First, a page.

Energy East is at a clear disadvantage because the route is longer, traversing two-thirds of the country, and it would compete in a flooded Atlantic basin against imports from West Africa and the Middle East. So, while the politics might favour Energy East, the economics point to the Gulf Coast.

That doesn't mean the path ahead for KXL is easy. After Barack Obama's rejection, Trump's executive order to revive the project has sparked equal parts optimism and consternation complicated by geography, economics and, ultimately, politics on both sides of the border.

KXL became a huge thorn in what is one of the largest bilateral energy-trading relationships in the world. After eight years of intense lobbying, Trump's reversal has been praised by Canadian producers and politicians including the prime minister.

It may yet prove to be a Pyrrhic victory. Trump has also threatened to tear up Nafta and implied some willingness to impose tariffs on imported Canadian barrels—though a summit in Washington between Trudeau and the president in mid-February yielded some conciliatory signals from the White House. Still, it's unclear if KXL is an economic proposition in Trump's realigned market, especially given another idea floated by the new US government, that any construction be done with American steel. Executives in Calgary say this could render the project uneconomic—assuming US steel-makers could even meet the demand. Players north of the border are also troubled by the volatility of the new president's persona. Trump's vow to reduce American reliance on Middle Eastern oil might also open the door for Canadian suppliers—but it also comes alongside the White House's cosiness with Saudi Arabia, which has its own plans to expand in the US. So Canadian producers will be wary of misreading the geopolitics.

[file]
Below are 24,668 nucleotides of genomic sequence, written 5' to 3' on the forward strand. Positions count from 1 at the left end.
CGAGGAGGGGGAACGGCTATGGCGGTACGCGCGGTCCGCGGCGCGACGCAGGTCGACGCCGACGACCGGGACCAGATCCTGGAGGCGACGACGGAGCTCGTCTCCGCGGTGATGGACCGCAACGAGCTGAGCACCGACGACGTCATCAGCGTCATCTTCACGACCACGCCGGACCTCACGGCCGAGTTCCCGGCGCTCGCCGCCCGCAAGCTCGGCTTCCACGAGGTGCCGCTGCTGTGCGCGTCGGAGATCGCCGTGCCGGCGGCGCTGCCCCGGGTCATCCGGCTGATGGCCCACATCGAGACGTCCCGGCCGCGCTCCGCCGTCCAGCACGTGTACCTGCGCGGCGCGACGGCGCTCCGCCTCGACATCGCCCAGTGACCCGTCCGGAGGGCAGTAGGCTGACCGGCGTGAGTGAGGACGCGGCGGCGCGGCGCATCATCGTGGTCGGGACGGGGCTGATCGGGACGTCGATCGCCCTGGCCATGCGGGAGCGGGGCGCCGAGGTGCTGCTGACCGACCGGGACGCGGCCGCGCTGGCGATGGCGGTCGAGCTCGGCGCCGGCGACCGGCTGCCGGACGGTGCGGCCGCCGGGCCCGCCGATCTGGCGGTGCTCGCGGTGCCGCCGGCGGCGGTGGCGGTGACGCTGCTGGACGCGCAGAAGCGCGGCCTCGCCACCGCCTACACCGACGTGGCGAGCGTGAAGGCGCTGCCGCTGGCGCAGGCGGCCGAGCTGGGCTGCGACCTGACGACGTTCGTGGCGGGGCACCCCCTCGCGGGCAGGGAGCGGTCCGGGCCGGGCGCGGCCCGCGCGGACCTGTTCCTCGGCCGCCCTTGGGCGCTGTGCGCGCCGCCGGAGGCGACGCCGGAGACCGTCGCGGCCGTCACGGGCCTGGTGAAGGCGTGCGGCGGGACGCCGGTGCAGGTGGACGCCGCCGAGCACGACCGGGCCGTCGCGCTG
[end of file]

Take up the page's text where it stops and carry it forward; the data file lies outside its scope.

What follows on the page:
For Canada's oil sector, the way to mitigate its Trump risk might be to stick with the drive to find markets. But some of the risk is domestic. Another wildcard for the broader pipeline expansion plans is environmental policy. At the start of the year, the Alberta provincial government introduced a hard cap on oil sands emissions, limiting them to 100 megatonnes a year by 2030. This would allow for continued expansion of about 1m b/d—which is likely to be hit around 2024—without a step change in emissions-reduction technology that would decouple oil sands growth from carbon growth.

That extra 1m b/d is only half of the proposed pipeline-capacity expansions. Suncor Energy, Canada's largest oil sands producer at more than 0.5m b/d, has proposed shutting in higher-cost production to meet those caps, calling into question whether the oil sands will ever need all the new pipeline capacity.